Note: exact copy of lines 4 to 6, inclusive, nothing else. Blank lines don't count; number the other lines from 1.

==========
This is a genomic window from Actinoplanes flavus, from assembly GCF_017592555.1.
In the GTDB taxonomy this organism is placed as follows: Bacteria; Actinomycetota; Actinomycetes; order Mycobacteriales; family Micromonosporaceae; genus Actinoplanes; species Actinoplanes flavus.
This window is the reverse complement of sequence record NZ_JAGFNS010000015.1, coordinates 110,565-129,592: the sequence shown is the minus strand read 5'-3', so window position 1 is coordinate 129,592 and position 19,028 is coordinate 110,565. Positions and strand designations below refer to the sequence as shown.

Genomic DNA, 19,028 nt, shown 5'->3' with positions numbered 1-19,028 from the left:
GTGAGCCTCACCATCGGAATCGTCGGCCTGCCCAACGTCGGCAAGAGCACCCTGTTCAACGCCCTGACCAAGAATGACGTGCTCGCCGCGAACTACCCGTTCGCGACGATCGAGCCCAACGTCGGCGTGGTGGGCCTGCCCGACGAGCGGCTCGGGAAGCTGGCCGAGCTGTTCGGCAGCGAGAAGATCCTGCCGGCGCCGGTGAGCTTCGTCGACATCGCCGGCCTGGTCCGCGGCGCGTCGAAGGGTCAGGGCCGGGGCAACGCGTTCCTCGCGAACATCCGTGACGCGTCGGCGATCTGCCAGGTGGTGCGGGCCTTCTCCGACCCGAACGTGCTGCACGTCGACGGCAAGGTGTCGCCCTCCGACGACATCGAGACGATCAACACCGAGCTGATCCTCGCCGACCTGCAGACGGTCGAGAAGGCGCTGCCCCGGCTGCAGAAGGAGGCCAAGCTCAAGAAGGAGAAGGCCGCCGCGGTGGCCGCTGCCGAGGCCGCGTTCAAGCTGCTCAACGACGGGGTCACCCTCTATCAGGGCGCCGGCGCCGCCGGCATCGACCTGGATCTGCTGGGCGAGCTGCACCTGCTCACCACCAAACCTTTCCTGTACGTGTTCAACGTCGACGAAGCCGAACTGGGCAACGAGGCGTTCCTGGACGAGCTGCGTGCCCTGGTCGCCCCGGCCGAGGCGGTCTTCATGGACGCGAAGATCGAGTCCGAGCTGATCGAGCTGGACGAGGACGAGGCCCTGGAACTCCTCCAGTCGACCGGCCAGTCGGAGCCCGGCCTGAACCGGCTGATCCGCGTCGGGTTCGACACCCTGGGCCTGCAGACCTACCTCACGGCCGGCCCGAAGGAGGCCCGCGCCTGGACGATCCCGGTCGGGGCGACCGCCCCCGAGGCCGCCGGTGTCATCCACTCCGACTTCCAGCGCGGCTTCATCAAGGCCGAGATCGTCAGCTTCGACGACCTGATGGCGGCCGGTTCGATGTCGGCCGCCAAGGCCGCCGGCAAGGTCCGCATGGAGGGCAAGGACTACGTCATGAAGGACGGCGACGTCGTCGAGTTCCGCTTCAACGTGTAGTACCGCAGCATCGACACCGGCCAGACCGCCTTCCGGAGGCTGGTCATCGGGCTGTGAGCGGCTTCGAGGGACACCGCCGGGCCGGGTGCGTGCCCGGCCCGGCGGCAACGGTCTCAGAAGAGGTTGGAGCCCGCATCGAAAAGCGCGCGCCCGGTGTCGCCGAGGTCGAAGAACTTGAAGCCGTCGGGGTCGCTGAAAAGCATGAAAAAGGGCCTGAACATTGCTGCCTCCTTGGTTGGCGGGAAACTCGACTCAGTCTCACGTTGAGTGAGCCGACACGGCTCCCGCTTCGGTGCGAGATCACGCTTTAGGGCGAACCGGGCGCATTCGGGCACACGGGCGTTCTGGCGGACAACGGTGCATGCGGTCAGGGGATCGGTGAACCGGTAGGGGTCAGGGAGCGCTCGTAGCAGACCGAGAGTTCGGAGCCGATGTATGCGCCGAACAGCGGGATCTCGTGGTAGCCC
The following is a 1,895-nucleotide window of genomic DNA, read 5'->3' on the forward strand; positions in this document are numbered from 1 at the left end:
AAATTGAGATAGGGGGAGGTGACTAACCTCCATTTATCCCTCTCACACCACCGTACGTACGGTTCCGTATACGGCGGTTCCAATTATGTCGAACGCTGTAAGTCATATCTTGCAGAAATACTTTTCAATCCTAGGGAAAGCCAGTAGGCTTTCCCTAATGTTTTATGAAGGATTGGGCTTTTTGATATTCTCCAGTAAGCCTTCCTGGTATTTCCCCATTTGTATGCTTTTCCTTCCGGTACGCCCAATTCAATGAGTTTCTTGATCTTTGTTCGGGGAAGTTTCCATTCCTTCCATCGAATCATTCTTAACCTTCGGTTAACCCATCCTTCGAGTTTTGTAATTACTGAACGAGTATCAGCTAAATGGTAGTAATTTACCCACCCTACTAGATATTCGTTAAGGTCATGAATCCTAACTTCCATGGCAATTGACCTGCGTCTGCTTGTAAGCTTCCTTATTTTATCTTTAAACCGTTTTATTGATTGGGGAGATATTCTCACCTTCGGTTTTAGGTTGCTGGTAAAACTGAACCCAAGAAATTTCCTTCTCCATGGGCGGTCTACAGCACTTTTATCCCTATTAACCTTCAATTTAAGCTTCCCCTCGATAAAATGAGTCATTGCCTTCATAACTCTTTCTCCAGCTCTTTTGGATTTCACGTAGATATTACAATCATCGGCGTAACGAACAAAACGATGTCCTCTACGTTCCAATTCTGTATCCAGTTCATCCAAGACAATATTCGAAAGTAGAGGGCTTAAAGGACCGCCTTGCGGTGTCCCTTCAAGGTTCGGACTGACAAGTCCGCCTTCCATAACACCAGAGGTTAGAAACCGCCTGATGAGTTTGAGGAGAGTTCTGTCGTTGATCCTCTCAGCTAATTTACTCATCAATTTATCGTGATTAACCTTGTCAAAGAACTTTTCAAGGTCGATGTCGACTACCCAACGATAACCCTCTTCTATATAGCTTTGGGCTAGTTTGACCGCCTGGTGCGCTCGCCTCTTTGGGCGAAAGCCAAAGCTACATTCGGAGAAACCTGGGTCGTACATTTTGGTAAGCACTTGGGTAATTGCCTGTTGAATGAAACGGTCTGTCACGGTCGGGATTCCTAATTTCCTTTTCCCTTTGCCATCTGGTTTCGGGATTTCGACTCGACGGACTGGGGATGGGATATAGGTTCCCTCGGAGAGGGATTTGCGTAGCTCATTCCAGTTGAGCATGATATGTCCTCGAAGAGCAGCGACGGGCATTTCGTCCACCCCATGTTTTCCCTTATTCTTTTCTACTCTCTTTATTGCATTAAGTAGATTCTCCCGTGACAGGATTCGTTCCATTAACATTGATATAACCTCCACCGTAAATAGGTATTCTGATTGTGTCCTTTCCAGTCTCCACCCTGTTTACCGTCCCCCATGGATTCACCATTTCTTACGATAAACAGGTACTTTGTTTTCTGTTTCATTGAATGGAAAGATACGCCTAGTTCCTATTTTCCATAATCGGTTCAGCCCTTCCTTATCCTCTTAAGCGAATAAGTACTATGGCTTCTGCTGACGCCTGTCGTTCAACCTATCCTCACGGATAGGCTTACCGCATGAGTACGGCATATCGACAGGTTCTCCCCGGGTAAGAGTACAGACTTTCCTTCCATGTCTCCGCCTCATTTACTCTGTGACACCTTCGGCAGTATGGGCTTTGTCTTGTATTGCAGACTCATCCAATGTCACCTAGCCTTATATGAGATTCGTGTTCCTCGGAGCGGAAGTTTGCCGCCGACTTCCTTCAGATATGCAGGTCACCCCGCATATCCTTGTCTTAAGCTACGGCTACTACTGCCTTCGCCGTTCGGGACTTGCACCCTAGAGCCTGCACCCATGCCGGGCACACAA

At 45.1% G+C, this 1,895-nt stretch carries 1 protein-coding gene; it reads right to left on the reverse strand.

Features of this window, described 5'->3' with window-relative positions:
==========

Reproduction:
Genomic DNA, 19,028 nt, shown 5'->3' with positions numbered 1-19,028 from the left:
GTGAGCCTCACCATCGGAATCGTCGGCCTGCCCAACGTCGGCAAGAGCACCCTGTTCAACGCCCTGACCAAGAATGACGTGCTCGCCGCGAACTACCCGTTCGCGACGATCGAGCCCAACGTCGGCGTGGTGGGCCTGCCCGACGAGCGGCTCGGGAAGCTGGCCGAGCTGTTCGGCAGCGAGAAGATCCTGCCGGCGCCGGTGAGCTTCGTCGACATCGCCGGCCTGGTCCGCGGCGCGTCGAAGGGTCAGGGCCGGGGCAACGCGTTCCTCGCGAACATCCGTGACGCGTCGGCGATCTGCCAGGTGGTGCGGGCCTTCTCCGACCCGAACGTGCTGCACGTCGACGGCAAGGTGTCGCCCTCCGACGACATCGAGACGATCAACACCGAGCTGATCCTCGCCGACCTGCAGACGGTCGAGAAGGCGCTGCCCCGGCTGCAGAAGGAGGCCAAGCTCAAGAAGGAGAAGGCCGCCGCGGTGGCCGCTGCCGAGGCCGCGTTCAAGCTGCTCAACGACGGGGTCACCCTCTATCAGGGCGCCGGCGCCGCCGGCATCGACCTGGATCTGCTGGGCGAGCTGCACCTGCTCACCACCAAACCTTTCCTGTACGTGTTCAACGTCGACGAAGCCGAACTGGGCAACGAGGCGTTCCTGGACGAGCTGCGTGCCCTGGTCGCCCCGGCCGAGGCGGTCTTCATGGACGCGAAGATCGAGTCCGAGCTGATCGAGCTGGACGAGGACGAGGCCCTGGAACTCCTCCAGTCGACCGGCCAGTCGGAGCCCGGCCTGAACCGGCTGATCCGCGTCGGGTTCGACACCCTGGGCCTGCAGACCTACCTCACGGCCGGCCCGAAGGAGGCCCGCGCCTGGACGATCCCGGTCGGGGCGACCGCCCCCGAGGCCGCCGGTGTCATCCACTCCGACTTCCAGCGCGGCTTCATCAAGGCCGAGATCGTCAGCTTCGACGACCTGATGGCGGCCGGTTCGATGTCGGCCGCCAAGGCCGCCGGCAAGGTCCGCATGGAGGGCAAGGACTACGTCATGAAGGACGGCGACGTCGTCGAGTTCCGCTTCAACGTGTAGTACCGCAGCATCGACACCGGCCAGACCGCCTTCCGGAGGCTGGTCATCGGGCTGTGAGCGGCTTCGAGGGACACCGCCGGGCCGGGTGCGTGCCCGGCCCGGCGGCAACGGTCTCAGAAGAGGTTGGAGCCCGCATCGAAAAGCGCGCGCCCGGTGTCGCCGAGGTCGAAGAACTTGAAGCCGTCGGGGTCGCTGAAAAGCATGAAAAAGGGCCTGAACATTGCTGCCTCCTTGGTTGGCGGGAAACTCGACTCAGTCTCACGTTGAGTGAGCCGACACGGCTCCCGCTTCGGTGCGAGATCACGCTTTAGGGCGAACCGGGCGCATTCGGGCACACGGGCGTTCTGGCGGACAACGGTGCATGCGGTCAGGGGATCGGTGAACCGGTAGGGGTCAGGGAGCGCTCGTAGCAGACCGAGAGTTCGGAGCCGATGTATGCGCCGAACAGCGGGATCTCGTGGTAGCCC
The following is a 1,895-nucleotide window of genomic DNA, read 5'->3' on the forward strand; positions in this document are numbered from 1 at the left end: